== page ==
The Polokwane conference was a triumph of process, and a disaster for results. Much negotiation remains to be done during the last 18 months of Mbeki’s presidency.

Winston Churchill famously said

No one pretends that democracy is perfect or all-wise. Indeed, it has been said that democracy is the worst form of government except all those other forms that have been tried from time to time.

Democracy was the winner at Polokwane, but democracy requires a well-informed and responsible electorate. However, unruly behaviour and obvious partisan campaigning was the order of the day.

There were three tiers of election :- The President of the ANC, the other five top positions in the Party, and the 86 posts on the National Executive Committee.


Regarding the Presidency, Desmond Tutu criticised both candidates, saying that if they really cared about the ANC as they professed to, they would both have stood down to make way for new blood. In Thabo’s case, even if Zuma were running, he should still have stepped down, just to give the electorate a viable alternative vote.

When presented with a choice between new blood and someone ineligible to run for the country’s president, the unappetising choice was made for Zuma. While it is not a foregone conclusion, it is very likely he will be the country’s president in 2009, and between now and then Mbeki has a lame-duck presidency - with a behind-the-scenes struggle masked by a semblance of unity and continually pressed by the media, who will use any opportunity to slip a blade between the two men.

Mbeki has only himself to blame - he thought a victory could be engineered, and not earned. The electorate were not trusted - they were given nothing to choose, In nearly a century of ANC history, results have been arranged behind closed doors, with an exhausting emphasis on consensus rather than debate. Finally process has triumphed.

Other five posts

Kgalema Motlanthe was elected ANC deputy president,receiving 2346 votes as opposed to NkosazanaDlamini-Zuma with 1444 votes. In many ways this is one of the more important votes - Dlamini-Zuma, as ex-Health Minister, ex-wife of Zuma and current Foreign Minister was courted by both sides. The Zuma camp wanted her to run for Secretary-General - ex-wife is a little too close to have as Deputy President. However, she had to choose before the election which of the top six posts she was running for, and the Mbeki camp asked her to run for Deputy President, which she accepted. In the event that Zuma cannot stand for president, Motlanthe would step in.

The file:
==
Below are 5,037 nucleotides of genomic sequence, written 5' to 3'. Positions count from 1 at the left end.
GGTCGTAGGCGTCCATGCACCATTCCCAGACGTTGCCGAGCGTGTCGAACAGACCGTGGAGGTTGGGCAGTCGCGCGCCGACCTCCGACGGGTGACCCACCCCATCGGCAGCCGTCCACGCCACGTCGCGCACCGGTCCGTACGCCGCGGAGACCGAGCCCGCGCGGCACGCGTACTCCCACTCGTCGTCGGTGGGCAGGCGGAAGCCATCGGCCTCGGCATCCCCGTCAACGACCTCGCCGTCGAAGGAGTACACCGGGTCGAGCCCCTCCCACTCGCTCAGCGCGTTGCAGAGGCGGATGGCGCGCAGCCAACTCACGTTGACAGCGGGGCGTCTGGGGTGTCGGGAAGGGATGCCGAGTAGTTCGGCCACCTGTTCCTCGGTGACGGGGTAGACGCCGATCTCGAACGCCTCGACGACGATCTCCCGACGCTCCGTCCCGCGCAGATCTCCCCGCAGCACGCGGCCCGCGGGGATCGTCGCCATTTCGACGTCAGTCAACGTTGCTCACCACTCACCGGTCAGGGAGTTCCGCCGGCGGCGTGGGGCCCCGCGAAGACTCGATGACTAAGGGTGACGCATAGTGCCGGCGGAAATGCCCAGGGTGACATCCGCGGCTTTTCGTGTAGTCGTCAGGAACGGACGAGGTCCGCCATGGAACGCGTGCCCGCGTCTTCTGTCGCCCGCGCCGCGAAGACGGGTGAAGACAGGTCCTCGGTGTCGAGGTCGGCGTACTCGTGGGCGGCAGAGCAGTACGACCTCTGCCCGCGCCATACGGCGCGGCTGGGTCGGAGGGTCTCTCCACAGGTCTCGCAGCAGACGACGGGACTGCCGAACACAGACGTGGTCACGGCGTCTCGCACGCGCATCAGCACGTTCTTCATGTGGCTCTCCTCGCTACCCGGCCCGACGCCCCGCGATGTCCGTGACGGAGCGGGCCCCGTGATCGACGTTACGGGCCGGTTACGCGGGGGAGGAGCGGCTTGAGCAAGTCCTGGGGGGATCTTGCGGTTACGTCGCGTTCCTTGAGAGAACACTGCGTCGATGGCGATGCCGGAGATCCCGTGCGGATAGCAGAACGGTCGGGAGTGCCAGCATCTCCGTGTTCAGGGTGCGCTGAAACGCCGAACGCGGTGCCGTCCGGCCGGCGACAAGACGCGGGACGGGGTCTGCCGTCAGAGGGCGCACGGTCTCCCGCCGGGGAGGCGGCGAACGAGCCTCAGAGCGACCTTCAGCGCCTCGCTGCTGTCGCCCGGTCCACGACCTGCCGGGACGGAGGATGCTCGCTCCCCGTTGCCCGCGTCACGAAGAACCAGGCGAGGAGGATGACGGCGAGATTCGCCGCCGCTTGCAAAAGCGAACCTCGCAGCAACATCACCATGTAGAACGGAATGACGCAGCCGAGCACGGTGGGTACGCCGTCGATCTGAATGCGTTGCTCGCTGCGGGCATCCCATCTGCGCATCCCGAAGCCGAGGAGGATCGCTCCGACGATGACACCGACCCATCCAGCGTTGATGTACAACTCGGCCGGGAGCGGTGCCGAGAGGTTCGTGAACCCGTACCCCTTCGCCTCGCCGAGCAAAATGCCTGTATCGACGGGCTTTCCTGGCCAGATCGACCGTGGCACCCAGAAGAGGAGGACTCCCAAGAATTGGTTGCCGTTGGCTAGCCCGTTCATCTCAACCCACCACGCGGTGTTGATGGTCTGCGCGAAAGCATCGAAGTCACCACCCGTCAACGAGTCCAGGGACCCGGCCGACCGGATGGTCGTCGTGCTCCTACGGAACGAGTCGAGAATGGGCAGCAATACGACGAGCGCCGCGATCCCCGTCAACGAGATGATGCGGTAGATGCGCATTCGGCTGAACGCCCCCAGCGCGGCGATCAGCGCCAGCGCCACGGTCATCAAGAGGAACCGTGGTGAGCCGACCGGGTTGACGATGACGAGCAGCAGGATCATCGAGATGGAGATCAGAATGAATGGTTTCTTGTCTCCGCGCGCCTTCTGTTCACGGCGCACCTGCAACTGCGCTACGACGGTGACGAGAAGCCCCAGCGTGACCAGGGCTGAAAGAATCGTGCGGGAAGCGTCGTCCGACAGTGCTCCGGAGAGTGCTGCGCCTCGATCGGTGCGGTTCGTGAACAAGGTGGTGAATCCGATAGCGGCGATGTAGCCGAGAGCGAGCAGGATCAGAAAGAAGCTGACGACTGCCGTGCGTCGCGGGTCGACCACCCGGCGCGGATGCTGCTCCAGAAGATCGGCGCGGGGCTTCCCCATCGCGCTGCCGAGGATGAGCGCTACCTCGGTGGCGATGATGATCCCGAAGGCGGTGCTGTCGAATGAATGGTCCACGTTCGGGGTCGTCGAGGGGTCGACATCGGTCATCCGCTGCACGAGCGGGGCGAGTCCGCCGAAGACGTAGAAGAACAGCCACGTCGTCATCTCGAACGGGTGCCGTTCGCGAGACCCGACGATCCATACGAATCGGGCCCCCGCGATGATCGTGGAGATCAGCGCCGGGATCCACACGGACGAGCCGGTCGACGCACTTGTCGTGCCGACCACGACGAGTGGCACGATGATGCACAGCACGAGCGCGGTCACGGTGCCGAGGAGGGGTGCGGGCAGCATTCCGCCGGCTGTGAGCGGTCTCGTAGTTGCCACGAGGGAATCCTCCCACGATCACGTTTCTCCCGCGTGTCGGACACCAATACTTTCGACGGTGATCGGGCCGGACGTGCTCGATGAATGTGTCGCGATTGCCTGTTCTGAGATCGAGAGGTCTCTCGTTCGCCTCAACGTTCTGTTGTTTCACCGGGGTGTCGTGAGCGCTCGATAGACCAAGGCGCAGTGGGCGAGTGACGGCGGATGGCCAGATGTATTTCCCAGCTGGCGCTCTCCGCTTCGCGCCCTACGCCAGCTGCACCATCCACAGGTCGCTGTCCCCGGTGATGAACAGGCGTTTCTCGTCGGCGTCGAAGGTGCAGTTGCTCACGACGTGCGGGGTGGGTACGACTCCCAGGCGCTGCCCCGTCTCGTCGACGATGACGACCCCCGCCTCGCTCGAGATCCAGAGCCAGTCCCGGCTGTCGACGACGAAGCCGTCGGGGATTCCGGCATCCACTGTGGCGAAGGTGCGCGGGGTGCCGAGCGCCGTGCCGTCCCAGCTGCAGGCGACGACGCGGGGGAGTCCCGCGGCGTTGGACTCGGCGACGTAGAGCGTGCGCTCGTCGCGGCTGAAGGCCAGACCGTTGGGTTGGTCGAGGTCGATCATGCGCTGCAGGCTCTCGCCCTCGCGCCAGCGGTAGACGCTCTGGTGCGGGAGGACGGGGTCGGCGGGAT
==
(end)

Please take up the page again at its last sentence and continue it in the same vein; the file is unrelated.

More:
However, Motlanthe has had allegations of patronage. A company he is a shareholder of, Pamodzi Investment Holdings, received what is considered to be an improper 10 year loan from the South African Land Bank. The Land Bank was audited, and found to have about 2 billion of non-performing loans, often (like Pamodzi) outside the scope of its charter. It is not suggested that Pamodzi’s loan is one of the bad ones.

Baleka Mbete was elected Chairman of the ANC, former unionist Gwede Mantashe was elected Secretary General, former Defence Committee chairman Thandi Modise was elected deputy secretary general, former ANC legal adviser Mathews Phosa beat Deputy President Phumzile Mlambo-Ngcuka in the vote for Treasurer General. Mlambo-Ngcuka replaced Zuma when he resigned as Deputy President after Schabir Shaik was convicted of soliciting bribes on behalf of Zuma.

National Executive Committee

As for the NEC, Winnie Mandela topped the list. To me, this again smacks of name recognition rather than service to the people. Amongst the results, we find Dlamini-Zuma (yaay) and Manto Tshabalala-Msimang (groan), convicted fraudster Tony Yengeni, as well as others who might have contended the presidency if the big-heads had stepped out of the way, like Tokyo Sexwale and Cyril Ramaphosa.

Where from here?

The ANC will define its place in history by how it deals with festering court cases around the billions spent on South Africa’s Arms Deal, made in the years after gaining power. It cannot be swept under the carpet - the countries that supplied the big-ticket items on the Deal, Germany and the UK, have their own investigations, so the truth will emerge eventually.

South Africa’s shiny new constitution could also be tarnished if it is seen that it does not apply to those at the top of the power structures. However, if Zuma survives these skirmishes, I feel he has the capacity to hold together the ANC that threatened to break apart at Polokwane.

After some fiery words in the leadup to the conference, we held some hope that Zuma’s presidency of the ANC might change attitudes to Robert Mugabe’s Zimbabwe. However, statements made since show a support of Mbeki’s party line of quiet diplomacy. But Zuma’s election must be a clear message to Zimbabwe’s Zanu-PF - Palace coups do work.

Hooray for the ANC’s process of democracy - we hope the organisation is strong enough to survive the inevitable fractures that it produces. Consensus is an African tradition, and a good one - but unfortunately it does not scale well beyond the village level. Next time, we want to see Choice, and Manifestos, like other truly democratic countries, not fumbling and dropped balls.

Winston Churchill’s misgivings are plain to see here.